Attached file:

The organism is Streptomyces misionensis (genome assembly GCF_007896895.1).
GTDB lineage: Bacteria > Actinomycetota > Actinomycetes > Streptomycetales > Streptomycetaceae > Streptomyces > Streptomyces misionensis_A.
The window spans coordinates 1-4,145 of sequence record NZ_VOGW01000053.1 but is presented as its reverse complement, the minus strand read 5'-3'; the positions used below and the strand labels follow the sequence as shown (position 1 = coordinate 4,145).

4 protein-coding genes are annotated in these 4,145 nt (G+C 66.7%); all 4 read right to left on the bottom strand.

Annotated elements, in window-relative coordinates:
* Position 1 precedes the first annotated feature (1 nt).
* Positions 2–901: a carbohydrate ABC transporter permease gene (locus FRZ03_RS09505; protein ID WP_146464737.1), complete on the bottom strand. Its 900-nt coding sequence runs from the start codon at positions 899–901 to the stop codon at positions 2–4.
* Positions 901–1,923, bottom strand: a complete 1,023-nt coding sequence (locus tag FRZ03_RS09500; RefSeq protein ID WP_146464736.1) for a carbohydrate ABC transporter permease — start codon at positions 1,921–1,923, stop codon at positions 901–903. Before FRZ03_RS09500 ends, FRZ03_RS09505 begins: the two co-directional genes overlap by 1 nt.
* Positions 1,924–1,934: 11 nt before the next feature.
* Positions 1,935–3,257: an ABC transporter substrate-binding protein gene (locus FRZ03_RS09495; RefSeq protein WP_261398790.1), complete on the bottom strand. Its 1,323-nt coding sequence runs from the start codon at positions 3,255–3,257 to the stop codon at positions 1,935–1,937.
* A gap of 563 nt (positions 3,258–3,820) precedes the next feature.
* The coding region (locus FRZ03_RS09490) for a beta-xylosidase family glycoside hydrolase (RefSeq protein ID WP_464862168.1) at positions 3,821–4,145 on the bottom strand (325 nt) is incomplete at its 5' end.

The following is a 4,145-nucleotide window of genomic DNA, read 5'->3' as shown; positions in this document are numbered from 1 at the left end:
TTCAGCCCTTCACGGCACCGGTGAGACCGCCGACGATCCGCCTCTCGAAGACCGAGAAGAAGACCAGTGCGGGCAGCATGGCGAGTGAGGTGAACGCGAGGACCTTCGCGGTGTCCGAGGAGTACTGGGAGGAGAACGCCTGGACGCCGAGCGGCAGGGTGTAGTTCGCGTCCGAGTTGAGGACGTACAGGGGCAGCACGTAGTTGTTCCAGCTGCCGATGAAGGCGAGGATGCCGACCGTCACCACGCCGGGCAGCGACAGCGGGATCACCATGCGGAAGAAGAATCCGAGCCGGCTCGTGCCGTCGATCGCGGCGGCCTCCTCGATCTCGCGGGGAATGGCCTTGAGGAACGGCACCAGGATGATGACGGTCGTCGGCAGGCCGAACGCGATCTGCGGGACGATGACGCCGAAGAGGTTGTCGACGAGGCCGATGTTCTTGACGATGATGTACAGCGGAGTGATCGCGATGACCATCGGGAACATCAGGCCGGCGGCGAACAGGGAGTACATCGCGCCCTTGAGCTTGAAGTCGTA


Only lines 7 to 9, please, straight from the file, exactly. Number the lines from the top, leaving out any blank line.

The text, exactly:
* Positions 2–901: a carbohydrate ABC transporter permease gene (locus FRZ03_RS09505; protein ID WP_146464737.1), complete on the bottom strand. Its 900-nt coding sequence runs from the start codon at positions 899–901 to the stop codon at positions 2–4.
* Positions 901–1,923, bottom strand: a complete 1,023-nt coding sequence (locus tag FRZ03_RS09500; RefSeq protein ID WP_146464736.1) for a carbohydrate ABC transporter permease — start codon at positions 1,921–1,923, stop codon at positions 901–903. Before FRZ03_RS09500 ends, FRZ03_RS09505 begins: the two co-directional genes overlap by 1 nt.
* Positions 1,924–1,934: 11 nt before the next feature.